Last Thursday I found myself terribly upset upon hearing the news that Kevin Ayers had passed. I have such vivid recall of the first time I encountered his music. It was at the end of summer in 1983. I was 17. I was in a pub in Nuneaton, Warwickshire. It was lunchtime. A new jukebox was just being delivered and the installer offered to the half a dozen or so of us present that there were 5 free credits for us to enjoy. The first up to the record machine was a local enigma, known to both friend and foe as “Jock” – he was actually from Newcastle, but when he’d arrived in the area some years previously, the townsfolk of Nuneaton had mistaken his accent as being a strain of Scots and his initial appellation remained. The first tune he picked was Roxy Music’s “Virginia Plain” and Jock sang every line in unison with fellow Geordie Bryan Ferry. Then came the next song. I’d never heard it before. However, within four hits of the cowbell, I was hooked. It was “Stranger In Blue Suede Shoes”. Whilst I’m very aware that our memories are mostly unreliable and often wildly inaccurate, I am, quite confident that during the 3 minutes and 20 or so seconds it took for me to hear “Stranger In Blue Suede Shoes” for the first time the world around me stopped, and it was, and remains, one of the most profound listening experiences I will ever have. Sometime shortly after that lunchtime epiphany I purchased the newly released Kevin Ayers Collection (Charly/See For Miles), a platter that was the signpost to many of Kevin’s albums proper. The last time I saw Kevin perform was at the Astoria in London in 1997. Learning that he’d left us was as intense a moment to me as was hearing “Stranger In Blue Suede Shoes” for the first time all those years ago.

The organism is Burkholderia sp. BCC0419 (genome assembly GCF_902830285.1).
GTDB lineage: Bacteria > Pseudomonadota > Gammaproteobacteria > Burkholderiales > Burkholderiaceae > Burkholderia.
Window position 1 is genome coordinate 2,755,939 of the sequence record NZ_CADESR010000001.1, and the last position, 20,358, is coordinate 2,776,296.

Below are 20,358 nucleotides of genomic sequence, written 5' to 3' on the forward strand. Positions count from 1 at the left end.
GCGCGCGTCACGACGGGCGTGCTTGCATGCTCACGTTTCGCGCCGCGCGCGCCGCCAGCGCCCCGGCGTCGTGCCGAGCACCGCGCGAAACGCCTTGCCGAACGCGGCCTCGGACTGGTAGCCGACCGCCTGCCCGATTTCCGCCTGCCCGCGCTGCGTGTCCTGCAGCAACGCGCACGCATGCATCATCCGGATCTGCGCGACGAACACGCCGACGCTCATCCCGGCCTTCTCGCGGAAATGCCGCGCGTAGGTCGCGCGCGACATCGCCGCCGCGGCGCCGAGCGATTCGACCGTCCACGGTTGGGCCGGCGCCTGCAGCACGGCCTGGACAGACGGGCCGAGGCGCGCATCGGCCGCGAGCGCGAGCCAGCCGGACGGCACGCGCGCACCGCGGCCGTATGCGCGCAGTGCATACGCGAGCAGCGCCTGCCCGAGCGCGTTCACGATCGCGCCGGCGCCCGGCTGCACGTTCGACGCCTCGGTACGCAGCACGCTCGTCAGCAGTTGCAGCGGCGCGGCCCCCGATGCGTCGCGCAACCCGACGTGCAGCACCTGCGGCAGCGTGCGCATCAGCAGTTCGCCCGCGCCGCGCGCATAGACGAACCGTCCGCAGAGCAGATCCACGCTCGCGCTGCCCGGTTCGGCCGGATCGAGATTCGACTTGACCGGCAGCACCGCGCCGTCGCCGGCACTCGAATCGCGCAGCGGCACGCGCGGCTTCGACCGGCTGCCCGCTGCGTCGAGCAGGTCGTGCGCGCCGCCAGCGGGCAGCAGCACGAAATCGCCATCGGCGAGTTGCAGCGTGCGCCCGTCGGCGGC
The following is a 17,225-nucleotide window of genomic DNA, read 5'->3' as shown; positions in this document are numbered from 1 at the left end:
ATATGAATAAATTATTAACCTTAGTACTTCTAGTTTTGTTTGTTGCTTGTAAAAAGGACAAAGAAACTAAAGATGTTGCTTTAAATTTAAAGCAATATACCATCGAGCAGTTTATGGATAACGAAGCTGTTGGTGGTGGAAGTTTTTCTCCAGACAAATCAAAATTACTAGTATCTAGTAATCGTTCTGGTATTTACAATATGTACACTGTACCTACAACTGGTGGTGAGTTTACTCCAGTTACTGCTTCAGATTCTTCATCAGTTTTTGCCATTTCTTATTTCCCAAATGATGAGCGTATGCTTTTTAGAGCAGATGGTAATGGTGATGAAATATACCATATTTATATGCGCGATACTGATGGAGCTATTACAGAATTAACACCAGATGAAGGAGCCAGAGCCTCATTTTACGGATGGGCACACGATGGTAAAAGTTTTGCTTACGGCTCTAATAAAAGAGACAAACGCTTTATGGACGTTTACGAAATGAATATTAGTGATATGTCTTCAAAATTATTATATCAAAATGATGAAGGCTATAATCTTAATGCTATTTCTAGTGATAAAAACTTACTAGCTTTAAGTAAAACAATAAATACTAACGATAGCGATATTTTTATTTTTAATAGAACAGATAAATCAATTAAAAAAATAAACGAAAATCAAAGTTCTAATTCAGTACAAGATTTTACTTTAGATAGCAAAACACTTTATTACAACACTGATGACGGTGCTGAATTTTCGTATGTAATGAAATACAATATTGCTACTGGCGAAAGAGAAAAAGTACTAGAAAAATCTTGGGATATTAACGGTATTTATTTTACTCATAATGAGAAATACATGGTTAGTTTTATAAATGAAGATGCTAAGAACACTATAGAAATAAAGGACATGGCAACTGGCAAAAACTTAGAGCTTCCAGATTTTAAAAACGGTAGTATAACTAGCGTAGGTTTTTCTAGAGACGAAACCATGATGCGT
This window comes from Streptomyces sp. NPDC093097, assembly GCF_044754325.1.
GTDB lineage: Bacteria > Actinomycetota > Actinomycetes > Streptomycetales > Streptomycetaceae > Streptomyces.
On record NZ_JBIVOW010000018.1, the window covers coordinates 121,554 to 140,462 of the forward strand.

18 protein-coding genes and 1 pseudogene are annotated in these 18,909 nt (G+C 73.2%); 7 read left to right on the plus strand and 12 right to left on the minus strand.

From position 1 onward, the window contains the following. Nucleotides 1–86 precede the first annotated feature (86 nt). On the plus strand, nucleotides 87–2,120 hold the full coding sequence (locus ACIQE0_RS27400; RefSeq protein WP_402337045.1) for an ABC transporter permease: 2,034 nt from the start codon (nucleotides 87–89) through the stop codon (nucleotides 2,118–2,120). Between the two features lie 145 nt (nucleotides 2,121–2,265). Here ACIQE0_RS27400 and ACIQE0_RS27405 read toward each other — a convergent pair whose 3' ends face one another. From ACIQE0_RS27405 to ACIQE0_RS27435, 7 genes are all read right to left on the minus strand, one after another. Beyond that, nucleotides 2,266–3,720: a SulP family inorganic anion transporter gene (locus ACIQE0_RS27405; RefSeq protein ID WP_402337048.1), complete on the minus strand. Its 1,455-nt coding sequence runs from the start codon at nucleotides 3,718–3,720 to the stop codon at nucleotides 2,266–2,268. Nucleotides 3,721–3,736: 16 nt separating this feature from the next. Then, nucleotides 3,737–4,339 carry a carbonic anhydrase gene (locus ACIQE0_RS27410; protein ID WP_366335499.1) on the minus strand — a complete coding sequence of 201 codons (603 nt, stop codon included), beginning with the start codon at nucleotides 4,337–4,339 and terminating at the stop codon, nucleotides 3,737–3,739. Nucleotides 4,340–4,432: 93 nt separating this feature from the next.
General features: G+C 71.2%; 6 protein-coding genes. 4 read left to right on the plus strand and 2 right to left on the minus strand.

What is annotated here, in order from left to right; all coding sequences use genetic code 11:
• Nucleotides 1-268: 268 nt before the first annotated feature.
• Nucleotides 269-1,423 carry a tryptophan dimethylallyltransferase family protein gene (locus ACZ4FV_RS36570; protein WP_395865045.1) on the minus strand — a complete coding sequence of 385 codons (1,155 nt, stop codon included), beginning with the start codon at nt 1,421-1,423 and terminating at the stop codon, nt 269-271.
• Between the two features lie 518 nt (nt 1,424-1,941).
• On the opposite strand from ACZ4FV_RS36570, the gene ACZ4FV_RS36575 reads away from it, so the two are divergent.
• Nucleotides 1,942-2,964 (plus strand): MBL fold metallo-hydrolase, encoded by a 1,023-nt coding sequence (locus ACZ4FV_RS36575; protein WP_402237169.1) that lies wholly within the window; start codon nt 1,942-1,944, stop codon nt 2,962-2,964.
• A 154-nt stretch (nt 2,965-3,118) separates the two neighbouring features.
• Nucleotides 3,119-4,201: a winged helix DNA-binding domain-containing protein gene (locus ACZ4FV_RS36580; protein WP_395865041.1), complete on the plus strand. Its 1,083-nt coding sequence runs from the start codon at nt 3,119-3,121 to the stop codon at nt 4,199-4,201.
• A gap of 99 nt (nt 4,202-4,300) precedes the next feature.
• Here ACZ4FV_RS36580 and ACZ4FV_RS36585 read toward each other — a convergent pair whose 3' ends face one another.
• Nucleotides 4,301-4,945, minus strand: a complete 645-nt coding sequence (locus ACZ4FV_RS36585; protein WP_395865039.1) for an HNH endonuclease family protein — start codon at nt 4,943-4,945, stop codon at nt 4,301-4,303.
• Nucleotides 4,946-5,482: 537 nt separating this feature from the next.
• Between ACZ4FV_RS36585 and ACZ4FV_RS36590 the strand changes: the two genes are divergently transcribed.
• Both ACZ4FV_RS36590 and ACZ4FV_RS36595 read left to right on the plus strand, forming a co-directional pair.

At the time of my initial brush with “Stranger In Blue Suede Shoes” I was really only in possession of the most rudimentary grasp of the guitar. Subsequently I have become relatively adept at the six stringed beast and am quite agile in a number of styles of guitar playing and in addition to my own compositions, I can throw-down some pretty accurate readings of iconic guitar parts from the past 60 or 70 years. However, I have never been able to figure out exactly what the guitars on “Stranger In Blue Suede Shoes” are doing. Over the years this has come up in conversation with many other guitarists – most recently with Nick Pynn, who is no slouch when it comes to the guitar or any instrument with strings – and nobody has ever been able to tell me or show me what is really happening.
Having known the music of Kevin Ayers for approaching 30 years, I can’t imagine not having it as part of the backdrop to my life. I return to it relentlessly. And although I wasn’t a personal friend of Kevin’s and was never going to be, his passing has really affected me.
Now I’m going to sit down and listen to Whatevershebringswesing in its entirety. Rest in Peace, Kevin Ayers.